“Bliss Plaza is an oasis for pedestrians along busy Queens Boulevard and will be a fantastic place to have an outdoor lunch,” said Rachel Thieme, Sunnyside Shines BID executive director. “This is a huge benefit to neighborhood residents and businesses. We are thrilled with the high quality of work that the NYC Department of Transportation has put into this project and extremely grateful to Councilman Van Bramer and our other partners for supporting our application.”

Bliss Plaza is located at the intersection of 46th Street and Queens Boulevard under the elevated No. 7 train. The plaza has transformed an otherwise useless underpass into a lively and public space. The area includes tables, chairs and decorative planters. The project included leveling out a street to create a one-level pedestrian area and was completed by the DOT in early July.

“I commend the city’s Department of Transportation for all the work it has done to make this new neighborhood plaza a reality and I thank the Sunnyside Shines Business Improvement District for initiating this project and for its commitment to maintaining the plaza and to providing the programming there,” Borough President Melinda Katz said.

The second plaza, the Lowery Plaza at 40th Street and Queens Boulevard, is expected to open this fall. It will also be located under the No. 7 train and will have the same amenities as Bliss Plaza.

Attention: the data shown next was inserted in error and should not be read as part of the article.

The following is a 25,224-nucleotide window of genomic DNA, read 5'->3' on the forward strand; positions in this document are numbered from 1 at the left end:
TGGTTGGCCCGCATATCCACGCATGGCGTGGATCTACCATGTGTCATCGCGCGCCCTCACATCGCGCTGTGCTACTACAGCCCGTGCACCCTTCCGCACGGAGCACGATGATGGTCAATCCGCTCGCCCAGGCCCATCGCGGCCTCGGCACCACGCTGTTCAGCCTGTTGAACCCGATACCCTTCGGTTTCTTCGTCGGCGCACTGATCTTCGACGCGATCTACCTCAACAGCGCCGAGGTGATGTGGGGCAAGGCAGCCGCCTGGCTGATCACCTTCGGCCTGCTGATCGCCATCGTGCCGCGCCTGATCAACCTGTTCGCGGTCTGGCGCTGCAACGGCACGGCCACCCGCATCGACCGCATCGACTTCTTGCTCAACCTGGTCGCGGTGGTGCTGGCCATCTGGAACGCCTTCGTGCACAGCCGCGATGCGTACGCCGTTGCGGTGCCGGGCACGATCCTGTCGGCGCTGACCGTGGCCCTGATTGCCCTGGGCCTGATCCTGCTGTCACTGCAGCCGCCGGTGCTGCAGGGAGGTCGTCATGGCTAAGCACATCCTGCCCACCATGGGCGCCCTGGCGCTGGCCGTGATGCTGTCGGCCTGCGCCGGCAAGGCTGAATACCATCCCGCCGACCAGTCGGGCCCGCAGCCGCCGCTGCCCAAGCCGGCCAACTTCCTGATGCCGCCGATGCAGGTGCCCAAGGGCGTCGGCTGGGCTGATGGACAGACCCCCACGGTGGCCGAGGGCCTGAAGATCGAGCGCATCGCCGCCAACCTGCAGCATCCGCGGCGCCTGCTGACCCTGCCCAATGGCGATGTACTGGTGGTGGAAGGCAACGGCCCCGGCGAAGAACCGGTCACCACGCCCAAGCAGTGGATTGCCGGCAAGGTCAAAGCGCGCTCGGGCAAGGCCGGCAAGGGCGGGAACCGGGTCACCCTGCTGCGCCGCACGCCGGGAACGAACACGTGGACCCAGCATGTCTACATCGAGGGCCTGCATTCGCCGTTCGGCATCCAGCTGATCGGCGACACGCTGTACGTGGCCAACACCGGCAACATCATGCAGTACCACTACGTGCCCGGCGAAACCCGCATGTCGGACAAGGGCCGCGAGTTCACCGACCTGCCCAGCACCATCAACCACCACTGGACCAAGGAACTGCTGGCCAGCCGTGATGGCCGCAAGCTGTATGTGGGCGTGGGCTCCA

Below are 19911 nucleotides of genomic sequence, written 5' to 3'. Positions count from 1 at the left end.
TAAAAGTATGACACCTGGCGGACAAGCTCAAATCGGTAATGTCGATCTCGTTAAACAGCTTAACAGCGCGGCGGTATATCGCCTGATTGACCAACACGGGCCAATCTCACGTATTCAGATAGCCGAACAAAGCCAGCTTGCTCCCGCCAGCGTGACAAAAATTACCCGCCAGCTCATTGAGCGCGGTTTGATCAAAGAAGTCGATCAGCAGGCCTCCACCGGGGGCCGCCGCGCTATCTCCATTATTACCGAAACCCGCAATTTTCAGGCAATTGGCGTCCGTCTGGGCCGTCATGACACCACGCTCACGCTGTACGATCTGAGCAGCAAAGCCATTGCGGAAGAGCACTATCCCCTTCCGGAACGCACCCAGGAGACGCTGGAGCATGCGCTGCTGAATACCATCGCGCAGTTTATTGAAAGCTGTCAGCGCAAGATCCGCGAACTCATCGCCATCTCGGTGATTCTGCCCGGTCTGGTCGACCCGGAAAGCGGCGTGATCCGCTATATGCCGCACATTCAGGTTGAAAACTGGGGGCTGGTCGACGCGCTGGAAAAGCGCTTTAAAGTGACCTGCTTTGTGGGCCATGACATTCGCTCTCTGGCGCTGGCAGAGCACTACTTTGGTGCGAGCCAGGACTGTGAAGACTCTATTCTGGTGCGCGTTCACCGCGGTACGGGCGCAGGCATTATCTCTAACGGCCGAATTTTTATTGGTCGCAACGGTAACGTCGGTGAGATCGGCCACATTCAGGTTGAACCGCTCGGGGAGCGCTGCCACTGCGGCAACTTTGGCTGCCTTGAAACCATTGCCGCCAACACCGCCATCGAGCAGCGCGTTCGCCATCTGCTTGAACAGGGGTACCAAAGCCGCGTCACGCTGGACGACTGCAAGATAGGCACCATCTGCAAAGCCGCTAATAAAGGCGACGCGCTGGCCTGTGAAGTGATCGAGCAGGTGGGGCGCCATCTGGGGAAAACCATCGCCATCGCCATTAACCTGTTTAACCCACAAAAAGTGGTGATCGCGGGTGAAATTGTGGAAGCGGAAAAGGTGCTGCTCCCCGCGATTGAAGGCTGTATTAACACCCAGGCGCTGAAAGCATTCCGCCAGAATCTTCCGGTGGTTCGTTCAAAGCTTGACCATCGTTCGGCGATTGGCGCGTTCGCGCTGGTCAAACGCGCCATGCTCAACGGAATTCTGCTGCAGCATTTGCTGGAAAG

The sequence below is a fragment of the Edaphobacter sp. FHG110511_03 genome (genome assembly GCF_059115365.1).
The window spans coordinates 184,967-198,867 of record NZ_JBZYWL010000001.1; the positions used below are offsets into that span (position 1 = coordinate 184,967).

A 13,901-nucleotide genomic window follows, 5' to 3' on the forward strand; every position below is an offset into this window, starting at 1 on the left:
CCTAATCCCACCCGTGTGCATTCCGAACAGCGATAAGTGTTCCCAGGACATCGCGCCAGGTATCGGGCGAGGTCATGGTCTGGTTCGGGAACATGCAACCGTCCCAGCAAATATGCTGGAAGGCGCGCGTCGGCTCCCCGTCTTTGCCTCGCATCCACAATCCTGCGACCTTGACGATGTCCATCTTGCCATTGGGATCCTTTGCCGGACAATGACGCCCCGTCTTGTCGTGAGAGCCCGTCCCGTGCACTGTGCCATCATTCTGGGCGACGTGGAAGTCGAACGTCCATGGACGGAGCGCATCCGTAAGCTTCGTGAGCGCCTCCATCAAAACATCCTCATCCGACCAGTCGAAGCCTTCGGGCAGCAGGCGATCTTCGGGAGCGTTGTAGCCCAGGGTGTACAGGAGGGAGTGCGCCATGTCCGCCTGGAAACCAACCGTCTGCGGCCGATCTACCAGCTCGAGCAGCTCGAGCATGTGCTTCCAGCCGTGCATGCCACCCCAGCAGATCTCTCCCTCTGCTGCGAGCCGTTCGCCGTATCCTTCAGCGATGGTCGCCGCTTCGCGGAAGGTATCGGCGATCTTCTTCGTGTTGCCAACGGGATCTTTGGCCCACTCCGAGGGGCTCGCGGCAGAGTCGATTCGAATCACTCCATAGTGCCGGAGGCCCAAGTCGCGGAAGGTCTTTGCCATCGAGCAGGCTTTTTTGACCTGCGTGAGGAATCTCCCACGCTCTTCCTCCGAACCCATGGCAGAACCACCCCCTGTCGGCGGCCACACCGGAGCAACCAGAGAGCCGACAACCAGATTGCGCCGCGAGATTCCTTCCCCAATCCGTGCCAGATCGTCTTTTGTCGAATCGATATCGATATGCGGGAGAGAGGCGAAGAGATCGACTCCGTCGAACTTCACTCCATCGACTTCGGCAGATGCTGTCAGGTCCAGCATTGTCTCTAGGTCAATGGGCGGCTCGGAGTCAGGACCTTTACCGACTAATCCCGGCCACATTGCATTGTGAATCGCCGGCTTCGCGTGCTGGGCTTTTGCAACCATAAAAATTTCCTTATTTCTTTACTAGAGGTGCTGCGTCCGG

“These new public plazas have transformed the space under the 7 train with green space, ample seating and cultural programming,” Van Bramer said. “Tens of thousands pass these spaces every day but with these changes they will use them to meet friends, enjoy their neighborhood and create community.”

 

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Fifth annual music, art street festival coming to Sunnyside


| aaltamirano@queenscourier.com

Photos courtesy of Sunnyside Shines

The streets of Sunnyside will be alive with the sound of music and art this summer.

The Sunnyside Shines Business Improvement District will present its fifth annual free street festival called Sunnyside Summer Strolls on Saturday, July 26 and August 2.

Sunnyside Summer Strolls will bring together local businesses, residents and local organizations under the Sunnyside arch at 46th Street, which has been transformed into a temporary public space with tables and chairs, and scheduled activities.

“Sunnyside Summer Strolls is a great community event series, designed to promote our local businesses, bring arts programming to the neighborhood and provide a temporary public space for the day,” said Rachel Thieme, executive director of Sunnyside Shines. “We are excited to partner with Re-Create QNS to bring new energy and arts expertise to the event this year.”

On Saturday, July 26 is the Children’s Arts and Crafts Fair from 1 to 6 p.m., produced in partnership with Re-Create QNS, a new coalition of creative Sunnyside organizations. Activities include face painting, water marbling, ballet, Irish step, modern dance and performances by local musicians. Families will also have the opportunity to meet with artists and teachers of neighborhood arts and enrichment programs.


Photo by Michael Rapp

“Sunnyside is home to so many innovative and passionate arts groups,” said Nancy Kleaver, Re-Create Qns director. “Re-Create QNS wants to spread the word and make more connections between the public and our local cultural institutions. It will be a fun day for kids and families to be creative together.”